Labour has called on the Government to commit to a two-year deadline to end the practice of placing vulnerable people with learning disabilities at assessment and treatment units (ATUs) – like the former Winterbourne View – for long periods of time.
During Health Questions in Parliament today, Liz Kendall MP, Shadow Minister for Care and Older People, said the Government should commit to getting all people with learning disabilities back into their community within the next two years.
The Government had committed in December 2012 to moving all people inappropriately placed in ATUs back into the community within 18 months. However, when that deadline passed on June 1, there were still more than 2,500 people living in ATUs. The 2013 Learning Disability Census also found that of those living in ATUs, 60% had been resident for more than a year, while 1 in 6 had been living there for more than 5 years.
Meanwhile, the Winterbourne View Joint Improvement Partnership, which was tasked with driving this agenda through, lost its leader last week after Bill Mumford resigned following a second safeguarding incident at MacIntyre, the learning disability charity where he is chief executive.
“The whole country was shocked by the serious abuse and appalling standards of care at Winterbourne View,” Kendall said. “Labour warned at the time that without a detailed plan and clear deadlines, progress on putting this right would slip. Sure enough, three years on, there has been hardly any movement towards helping vulnerable people with learning disabilities move into local communities.
“It’s a scandal that only a third of the people who were in ATUs last April have been transferred out and that even today, more people are being sent into them than are being discharged. Over 2,600 people – including 150 children – are being kept away from their families and friends.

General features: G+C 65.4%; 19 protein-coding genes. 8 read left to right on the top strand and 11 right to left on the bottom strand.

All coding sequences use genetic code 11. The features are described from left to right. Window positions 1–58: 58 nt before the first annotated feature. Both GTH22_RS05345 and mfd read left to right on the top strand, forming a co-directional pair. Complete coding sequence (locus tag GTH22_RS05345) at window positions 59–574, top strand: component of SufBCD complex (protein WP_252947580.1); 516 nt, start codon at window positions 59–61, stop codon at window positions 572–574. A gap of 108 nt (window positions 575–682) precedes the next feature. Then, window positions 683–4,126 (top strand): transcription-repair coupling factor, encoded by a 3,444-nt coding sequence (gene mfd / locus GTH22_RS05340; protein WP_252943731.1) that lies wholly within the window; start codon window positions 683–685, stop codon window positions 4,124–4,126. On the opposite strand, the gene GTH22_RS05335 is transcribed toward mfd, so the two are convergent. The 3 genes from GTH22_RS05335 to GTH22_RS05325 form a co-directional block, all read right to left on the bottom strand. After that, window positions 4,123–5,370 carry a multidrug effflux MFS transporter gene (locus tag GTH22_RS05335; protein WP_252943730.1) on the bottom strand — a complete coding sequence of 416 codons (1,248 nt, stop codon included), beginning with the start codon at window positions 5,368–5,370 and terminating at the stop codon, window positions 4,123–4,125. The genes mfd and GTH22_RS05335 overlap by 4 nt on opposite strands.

“Ministers previously pledged to give people with learning disabilities support in the community or in their own homes – but it’s just not happening. I’m calling on the Government to commit to giving these patients the support they need in the community within the next two years. It’s time that Ministers made good on their promises.”
This call has been welcomed by Jan Tregelles, chief executive of Mencap, and Vivien Cooper, chief executive of The Challenging Behaviour Foundation. In a joint statement, they said: “Following promises made after abuse uncovered at Winterbourne View, there has been a dismal failure to meet the government's June deadline to move people with a learning disability out of assessment and treatment units. Every day that progress is delayed is another day where vulnerable children and adults remain in units where they are at risk of abuse and are often far away from their families and friends.
“A new deadline is important but we really need to see the development of long-term and sustainable care in local communities to ensure people get the right support, in the right place, at the right time. What is imperative is that a clear plan is drawn up which engages everyone who has a role to play in not only moving people out of units but also preventing people being unnecessarily moved into them.
“Urgent action needs to be taken to bring together better informed clinical decision-making with the development, funding and monitoring of local support and services. Further delays in this programme are simply not acceptable.”